Poor exchange rate with the metaphysical plane was not enough to cover his pack of smokes.

On 13 April, a 22-year-old man walked into a convenience store in Uruma City, Okinawa Prefecture and purchased a pack of cigarettes with a 10,000 yen (US$92) bill. Upon receiving the money the clerk thought its texture felt odd, but because there was a lineup they hurried the transaction along and gave the man his change of 9,510 yen ($88).

It wasn’t until later that the clerk discovered that the bill they had received was not legal tender. Rather, it was the “currency of the afterlife” known as uchikabi. Descended from a common Chinese tradition but unique to Okinawa in Japan, uchikabi is a type of symbolic money burned as an offering to the deceased in various ceremonies such as Obon.

It can take many forms but the standard in Okinawa is a sheet of coarse yellow paper made from straw with coin shapes imprinted on it. Here’s a good example of it in use.

However, in recent years some makers have developed uchikabi that resembles actual money such as this 10,000-yen note jokingly issued by the “Ryukyu Bank of the Afterlife.”

These novelty bills are said to make good souvenirs in addition to their ceremonial use. However, as you can imagine, they’re also tempting tools for those brash enough to try to pass them off as real banknotes.

Back to our story; upon discovering they exchanged money that was meant for the world beyond the grave with over 9,000 yen of real-world cash, the clerk immediately called the police who tracked down the suspect. The investigation had also revealed that he was driving without a license at the time and is charged with that as well as fraud. It is unclear whether he had no license or one that was issued in the land of the dead.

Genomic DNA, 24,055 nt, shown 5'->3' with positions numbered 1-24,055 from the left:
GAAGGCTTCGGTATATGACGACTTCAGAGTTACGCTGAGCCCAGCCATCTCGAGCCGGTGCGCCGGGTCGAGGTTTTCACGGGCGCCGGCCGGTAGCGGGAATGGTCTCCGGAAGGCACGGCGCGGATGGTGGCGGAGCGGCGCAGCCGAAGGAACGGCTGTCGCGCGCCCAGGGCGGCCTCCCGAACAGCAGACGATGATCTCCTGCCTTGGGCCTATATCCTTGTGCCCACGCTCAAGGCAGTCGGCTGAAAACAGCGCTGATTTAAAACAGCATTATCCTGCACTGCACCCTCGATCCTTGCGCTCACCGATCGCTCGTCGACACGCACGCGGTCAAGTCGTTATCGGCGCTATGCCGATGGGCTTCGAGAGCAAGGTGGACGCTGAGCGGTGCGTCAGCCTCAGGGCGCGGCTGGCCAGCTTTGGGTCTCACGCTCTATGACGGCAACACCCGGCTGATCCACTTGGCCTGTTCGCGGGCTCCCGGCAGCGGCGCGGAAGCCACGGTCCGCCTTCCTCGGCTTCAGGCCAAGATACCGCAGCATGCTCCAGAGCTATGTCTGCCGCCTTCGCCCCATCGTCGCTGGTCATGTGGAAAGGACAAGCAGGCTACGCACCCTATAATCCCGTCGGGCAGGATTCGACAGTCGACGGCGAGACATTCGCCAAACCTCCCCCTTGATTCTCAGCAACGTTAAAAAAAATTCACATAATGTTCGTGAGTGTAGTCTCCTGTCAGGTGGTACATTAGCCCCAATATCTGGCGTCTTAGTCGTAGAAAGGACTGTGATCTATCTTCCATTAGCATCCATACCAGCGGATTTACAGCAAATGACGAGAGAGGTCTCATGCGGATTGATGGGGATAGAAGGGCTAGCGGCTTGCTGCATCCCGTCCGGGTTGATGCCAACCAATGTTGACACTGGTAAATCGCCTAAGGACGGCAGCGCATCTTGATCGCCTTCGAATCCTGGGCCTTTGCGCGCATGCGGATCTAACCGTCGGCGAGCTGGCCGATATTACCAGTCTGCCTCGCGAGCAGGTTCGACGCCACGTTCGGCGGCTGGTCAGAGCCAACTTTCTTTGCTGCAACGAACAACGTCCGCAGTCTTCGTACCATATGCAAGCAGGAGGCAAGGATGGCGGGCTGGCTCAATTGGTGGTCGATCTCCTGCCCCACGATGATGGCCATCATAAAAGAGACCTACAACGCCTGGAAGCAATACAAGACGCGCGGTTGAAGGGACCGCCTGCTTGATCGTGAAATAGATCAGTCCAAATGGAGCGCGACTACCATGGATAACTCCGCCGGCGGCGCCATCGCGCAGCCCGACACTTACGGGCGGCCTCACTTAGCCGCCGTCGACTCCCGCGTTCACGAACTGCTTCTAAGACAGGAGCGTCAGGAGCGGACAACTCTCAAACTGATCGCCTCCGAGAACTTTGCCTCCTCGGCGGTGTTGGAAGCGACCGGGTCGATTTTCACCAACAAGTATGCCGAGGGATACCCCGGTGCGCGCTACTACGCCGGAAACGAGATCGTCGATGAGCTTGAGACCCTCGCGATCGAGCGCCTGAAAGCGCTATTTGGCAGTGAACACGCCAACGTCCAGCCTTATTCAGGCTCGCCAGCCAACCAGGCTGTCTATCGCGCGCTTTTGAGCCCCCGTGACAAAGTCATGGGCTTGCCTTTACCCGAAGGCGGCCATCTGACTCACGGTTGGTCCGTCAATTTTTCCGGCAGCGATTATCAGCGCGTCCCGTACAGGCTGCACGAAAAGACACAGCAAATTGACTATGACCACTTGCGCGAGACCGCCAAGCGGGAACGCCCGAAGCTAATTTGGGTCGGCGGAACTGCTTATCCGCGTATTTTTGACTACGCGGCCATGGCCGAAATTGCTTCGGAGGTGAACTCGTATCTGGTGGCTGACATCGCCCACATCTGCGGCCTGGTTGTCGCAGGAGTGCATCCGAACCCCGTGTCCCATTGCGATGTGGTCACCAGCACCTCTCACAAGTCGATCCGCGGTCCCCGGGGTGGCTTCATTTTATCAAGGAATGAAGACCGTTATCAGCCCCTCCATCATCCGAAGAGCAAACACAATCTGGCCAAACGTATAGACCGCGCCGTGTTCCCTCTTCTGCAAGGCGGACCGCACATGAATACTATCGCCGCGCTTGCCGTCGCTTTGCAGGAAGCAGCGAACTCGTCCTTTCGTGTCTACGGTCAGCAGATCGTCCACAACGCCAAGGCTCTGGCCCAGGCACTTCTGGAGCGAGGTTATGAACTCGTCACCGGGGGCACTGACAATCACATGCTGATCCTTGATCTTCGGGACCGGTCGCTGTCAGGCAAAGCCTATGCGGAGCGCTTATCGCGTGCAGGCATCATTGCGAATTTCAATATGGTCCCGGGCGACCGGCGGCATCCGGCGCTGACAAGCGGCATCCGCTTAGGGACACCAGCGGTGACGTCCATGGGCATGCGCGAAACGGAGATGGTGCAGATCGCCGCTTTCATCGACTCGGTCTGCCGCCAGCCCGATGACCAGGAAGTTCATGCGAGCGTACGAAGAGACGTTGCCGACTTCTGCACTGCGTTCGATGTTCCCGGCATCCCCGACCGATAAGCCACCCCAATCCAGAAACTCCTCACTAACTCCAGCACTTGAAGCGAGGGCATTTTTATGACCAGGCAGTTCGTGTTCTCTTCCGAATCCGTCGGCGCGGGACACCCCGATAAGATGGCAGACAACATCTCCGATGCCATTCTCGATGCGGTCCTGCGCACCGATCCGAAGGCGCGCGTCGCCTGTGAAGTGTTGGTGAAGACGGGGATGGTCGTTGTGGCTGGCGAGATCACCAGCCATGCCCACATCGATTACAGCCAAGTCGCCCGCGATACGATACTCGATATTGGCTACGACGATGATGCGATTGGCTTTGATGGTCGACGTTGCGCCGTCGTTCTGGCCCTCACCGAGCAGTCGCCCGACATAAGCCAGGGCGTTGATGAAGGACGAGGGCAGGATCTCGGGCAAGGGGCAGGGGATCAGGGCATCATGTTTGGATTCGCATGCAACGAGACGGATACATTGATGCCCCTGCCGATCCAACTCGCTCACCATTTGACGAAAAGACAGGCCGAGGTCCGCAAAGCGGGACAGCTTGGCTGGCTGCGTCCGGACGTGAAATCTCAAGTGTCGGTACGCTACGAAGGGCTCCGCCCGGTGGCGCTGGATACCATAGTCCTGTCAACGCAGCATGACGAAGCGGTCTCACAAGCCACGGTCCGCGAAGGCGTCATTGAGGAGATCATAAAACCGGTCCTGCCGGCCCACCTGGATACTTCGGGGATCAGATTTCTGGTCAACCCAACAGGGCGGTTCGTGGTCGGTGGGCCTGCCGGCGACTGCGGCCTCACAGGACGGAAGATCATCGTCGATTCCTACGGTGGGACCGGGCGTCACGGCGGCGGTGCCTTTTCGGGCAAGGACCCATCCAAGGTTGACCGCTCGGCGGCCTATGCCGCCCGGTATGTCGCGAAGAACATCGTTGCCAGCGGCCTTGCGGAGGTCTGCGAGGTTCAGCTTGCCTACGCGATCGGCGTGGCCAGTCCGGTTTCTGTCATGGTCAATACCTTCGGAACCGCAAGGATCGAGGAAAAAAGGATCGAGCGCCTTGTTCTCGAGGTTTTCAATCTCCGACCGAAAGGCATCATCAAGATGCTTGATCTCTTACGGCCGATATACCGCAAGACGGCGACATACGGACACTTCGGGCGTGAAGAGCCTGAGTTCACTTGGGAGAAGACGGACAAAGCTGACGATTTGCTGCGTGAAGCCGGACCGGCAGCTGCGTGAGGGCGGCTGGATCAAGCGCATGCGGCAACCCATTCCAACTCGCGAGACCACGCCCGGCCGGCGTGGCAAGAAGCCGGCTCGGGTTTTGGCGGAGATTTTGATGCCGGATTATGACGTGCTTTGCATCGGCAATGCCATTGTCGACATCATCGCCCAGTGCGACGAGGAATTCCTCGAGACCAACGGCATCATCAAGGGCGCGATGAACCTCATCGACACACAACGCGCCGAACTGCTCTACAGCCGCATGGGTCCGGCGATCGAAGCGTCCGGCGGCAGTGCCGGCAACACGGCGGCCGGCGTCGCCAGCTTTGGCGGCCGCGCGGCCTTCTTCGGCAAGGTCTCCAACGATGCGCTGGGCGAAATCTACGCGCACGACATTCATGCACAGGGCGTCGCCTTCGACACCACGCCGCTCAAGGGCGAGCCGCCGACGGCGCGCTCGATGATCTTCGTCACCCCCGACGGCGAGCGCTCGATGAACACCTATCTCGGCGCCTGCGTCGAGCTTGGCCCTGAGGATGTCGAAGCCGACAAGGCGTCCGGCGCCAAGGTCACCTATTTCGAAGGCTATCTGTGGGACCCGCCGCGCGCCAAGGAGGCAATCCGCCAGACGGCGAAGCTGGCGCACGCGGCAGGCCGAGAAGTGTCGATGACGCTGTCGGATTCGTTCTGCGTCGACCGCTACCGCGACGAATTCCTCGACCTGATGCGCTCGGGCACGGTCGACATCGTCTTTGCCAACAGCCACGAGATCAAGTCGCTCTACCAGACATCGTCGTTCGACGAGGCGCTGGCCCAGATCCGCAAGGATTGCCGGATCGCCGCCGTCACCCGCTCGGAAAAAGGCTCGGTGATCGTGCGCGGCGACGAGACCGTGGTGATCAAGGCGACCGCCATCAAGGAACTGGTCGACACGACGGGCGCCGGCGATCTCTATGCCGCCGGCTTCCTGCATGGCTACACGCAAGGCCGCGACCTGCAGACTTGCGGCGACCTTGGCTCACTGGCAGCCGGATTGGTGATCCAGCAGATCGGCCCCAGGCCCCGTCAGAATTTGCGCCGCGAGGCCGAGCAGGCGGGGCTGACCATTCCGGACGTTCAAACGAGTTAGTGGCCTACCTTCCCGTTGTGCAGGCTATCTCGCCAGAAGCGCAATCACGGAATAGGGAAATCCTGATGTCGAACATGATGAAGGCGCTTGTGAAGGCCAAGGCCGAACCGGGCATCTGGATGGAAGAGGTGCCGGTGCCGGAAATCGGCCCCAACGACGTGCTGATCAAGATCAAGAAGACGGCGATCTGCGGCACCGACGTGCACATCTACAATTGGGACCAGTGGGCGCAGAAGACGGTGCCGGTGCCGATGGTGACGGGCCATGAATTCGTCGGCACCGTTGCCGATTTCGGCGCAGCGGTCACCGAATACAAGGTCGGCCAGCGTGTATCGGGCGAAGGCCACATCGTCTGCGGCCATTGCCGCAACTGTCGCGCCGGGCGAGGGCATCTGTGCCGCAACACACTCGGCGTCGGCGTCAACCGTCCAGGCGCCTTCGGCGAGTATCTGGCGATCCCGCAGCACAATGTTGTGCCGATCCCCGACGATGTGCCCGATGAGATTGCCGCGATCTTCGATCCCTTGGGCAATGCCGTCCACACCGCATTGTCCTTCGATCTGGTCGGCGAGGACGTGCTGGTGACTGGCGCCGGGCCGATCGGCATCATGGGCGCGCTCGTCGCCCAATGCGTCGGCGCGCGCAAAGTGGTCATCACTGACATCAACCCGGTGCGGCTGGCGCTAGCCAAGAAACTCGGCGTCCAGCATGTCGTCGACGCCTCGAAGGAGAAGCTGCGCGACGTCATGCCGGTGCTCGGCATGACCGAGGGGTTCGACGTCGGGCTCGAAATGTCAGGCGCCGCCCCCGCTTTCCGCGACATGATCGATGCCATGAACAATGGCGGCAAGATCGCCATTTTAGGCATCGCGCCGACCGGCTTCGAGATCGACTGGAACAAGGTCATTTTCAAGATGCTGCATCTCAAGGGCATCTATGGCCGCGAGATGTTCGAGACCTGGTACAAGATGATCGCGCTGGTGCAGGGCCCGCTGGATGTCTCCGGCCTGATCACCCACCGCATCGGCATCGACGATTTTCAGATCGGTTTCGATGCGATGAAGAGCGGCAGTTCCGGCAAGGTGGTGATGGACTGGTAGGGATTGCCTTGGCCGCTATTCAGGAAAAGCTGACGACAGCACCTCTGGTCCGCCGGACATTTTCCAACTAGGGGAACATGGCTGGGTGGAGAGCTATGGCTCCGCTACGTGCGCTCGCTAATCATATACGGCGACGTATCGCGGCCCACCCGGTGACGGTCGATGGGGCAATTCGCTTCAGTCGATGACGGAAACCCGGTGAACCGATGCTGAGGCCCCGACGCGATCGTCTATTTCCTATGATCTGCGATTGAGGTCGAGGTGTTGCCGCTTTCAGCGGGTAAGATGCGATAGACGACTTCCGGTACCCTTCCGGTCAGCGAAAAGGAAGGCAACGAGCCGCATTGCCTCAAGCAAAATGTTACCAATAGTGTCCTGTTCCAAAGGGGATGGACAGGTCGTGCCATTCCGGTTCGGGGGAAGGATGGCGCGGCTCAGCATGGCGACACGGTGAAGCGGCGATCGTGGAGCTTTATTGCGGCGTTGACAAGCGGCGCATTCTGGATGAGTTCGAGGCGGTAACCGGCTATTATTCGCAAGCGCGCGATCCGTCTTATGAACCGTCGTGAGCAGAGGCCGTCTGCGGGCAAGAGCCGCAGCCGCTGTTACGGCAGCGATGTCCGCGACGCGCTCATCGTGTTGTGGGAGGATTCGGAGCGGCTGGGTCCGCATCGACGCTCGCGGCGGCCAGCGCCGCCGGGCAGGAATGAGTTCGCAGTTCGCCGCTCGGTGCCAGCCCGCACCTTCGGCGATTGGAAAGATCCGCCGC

The suspect reportedly admitted to the unlicensed driving charge but denies the fraud charge, saying that he was unaware it wasn’t the money of the living when using it. Most online were not buying the story, however.

“Come on. How do you not know it’s fake?”
“Maybe he thinks he’s dead.”
“The driving without a license part makes me suspect he’s not telling the truth.”
“We should make an urban legend out of this in which the guy who spent the money had his life cut short as a result. It ought to stop this from happening again.”
“Let’s not overlook the irony of him buying cigarettes with money of the dead.”
“Do they really need to make uchikabi that looks like real money?”
“I think the makers of the money have some responsibility in this too.”

Ultimately, it’ll be up to the courts to decide whether the suspect intentionally used supernatural money to buy some smokes, or was just too dense to realize his bill felt completely different from real money and had comical phrases and imagery printed all over it.

As for why this funny funeral money even exists, as we’ve seen time and time again people in Japan tend to be surprisingly superstitious about these sorts of things, so the the risk of misuse is presumably low. However, even karma isn’t foolproof.

Source: Ryukyu Shimpo, Hachima Kiko
Top image: Wikipedia/Okiu fs
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